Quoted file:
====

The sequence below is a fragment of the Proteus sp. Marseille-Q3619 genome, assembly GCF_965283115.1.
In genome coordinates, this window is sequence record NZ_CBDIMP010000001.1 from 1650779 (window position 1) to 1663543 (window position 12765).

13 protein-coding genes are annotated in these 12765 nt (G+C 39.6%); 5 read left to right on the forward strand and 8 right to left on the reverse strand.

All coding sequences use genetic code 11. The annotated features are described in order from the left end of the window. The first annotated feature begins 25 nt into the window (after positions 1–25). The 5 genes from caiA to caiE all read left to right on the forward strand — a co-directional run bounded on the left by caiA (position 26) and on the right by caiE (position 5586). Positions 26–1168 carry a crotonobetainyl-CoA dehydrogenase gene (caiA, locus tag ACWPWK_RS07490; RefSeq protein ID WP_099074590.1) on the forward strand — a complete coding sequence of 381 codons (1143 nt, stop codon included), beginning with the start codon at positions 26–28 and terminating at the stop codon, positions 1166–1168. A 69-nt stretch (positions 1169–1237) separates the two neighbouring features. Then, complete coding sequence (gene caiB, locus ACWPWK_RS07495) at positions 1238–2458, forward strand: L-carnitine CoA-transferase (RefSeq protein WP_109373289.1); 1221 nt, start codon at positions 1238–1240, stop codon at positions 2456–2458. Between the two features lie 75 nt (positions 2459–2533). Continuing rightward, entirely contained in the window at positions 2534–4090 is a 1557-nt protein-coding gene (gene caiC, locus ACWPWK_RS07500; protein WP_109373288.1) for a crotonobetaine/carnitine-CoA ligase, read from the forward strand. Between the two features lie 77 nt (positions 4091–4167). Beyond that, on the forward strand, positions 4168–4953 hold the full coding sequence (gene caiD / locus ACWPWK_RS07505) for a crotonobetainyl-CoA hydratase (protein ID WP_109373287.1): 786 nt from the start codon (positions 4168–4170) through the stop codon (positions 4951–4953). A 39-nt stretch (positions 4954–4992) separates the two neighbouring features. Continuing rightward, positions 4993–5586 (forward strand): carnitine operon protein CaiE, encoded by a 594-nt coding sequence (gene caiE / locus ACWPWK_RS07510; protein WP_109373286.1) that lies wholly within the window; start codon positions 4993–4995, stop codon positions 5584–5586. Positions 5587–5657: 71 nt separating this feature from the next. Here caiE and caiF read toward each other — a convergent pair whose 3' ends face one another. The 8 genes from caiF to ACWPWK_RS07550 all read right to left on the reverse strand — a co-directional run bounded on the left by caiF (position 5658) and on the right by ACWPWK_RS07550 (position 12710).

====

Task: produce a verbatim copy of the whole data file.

The sequence below is a fragment of the Proteus sp. Marseille-Q3619 genome, assembly GCF_965283115.1.
In genome coordinates, this window is sequence record NZ_CBDIMP010000001.1 from 1650779 (window position 1) to 1663543 (window position 12765).

13 protein-coding genes are annotated in these 12765 nt (G+C 39.6%); 5 read left to right on the forward strand and 8 right to left on the reverse strand.

All coding sequences use genetic code 11. The annotated features are described in order from the left end of the window. The first annotated feature begins 25 nt into the window (after positions 1–25). The 5 genes from caiA to caiE all read left to right on the forward strand — a co-directional run bounded on the left by caiA (position 26) and on the right by caiE (position 5586). Positions 26–1168 carry a crotonobetainyl-CoA dehydrogenase gene (caiA, locus tag ACWPWK_RS07490; RefSeq protein ID WP_099074590.1) on the forward strand — a complete coding sequence of 381 codons (1143 nt, stop codon included), beginning with the start codon at positions 26–28 and terminating at the stop codon, positions 1166–1168. A 69-nt stretch (positions 1169–1237) separates the two neighbouring features. Then, complete coding sequence (gene caiB, locus ACWPWK_RS07495) at positions 1238–2458, forward strand: L-carnitine CoA-transferase (RefSeq protein WP_109373289.1); 1221 nt, start codon at positions 1238–1240, stop codon at positions 2456–2458. Between the two features lie 75 nt (positions 2459–2533). Continuing rightward, entirely contained in the window at positions 2534–4090 is a 1557-nt protein-coding gene (gene caiC, locus ACWPWK_RS07500; protein WP_109373288.1) for a crotonobetaine/carnitine-CoA ligase, read from the forward strand. Between the two features lie 77 nt (positions 4091–4167). Beyond that, on the forward strand, positions 4168–4953 hold the full coding sequence (gene caiD / locus ACWPWK_RS07505) for a crotonobetainyl-CoA hydratase (protein ID WP_109373287.1): 786 nt from the start codon (positions 4168–4170) through the stop codon (positions 4951–4953). A 39-nt stretch (positions 4954–4992) separates the two neighbouring features. Continuing rightward, positions 4993–5586 (forward strand): carnitine operon protein CaiE, encoded by a 594-nt coding sequence (gene caiE / locus ACWPWK_RS07510; protein WP_109373286.1) that lies wholly within the window; start codon positions 4993–4995, stop codon positions 5584–5586. Positions 5587–5657: 71 nt separating this feature from the next. Here caiE and caiF read toward each other — a convergent pair whose 3' ends face one another. The 8 genes from caiF to ACWPWK_RS07550 all read right to left on the reverse strand — a co-directional run bounded on the left by caiF (position 5658) and on the right by ACWPWK_RS07550 (position 12710).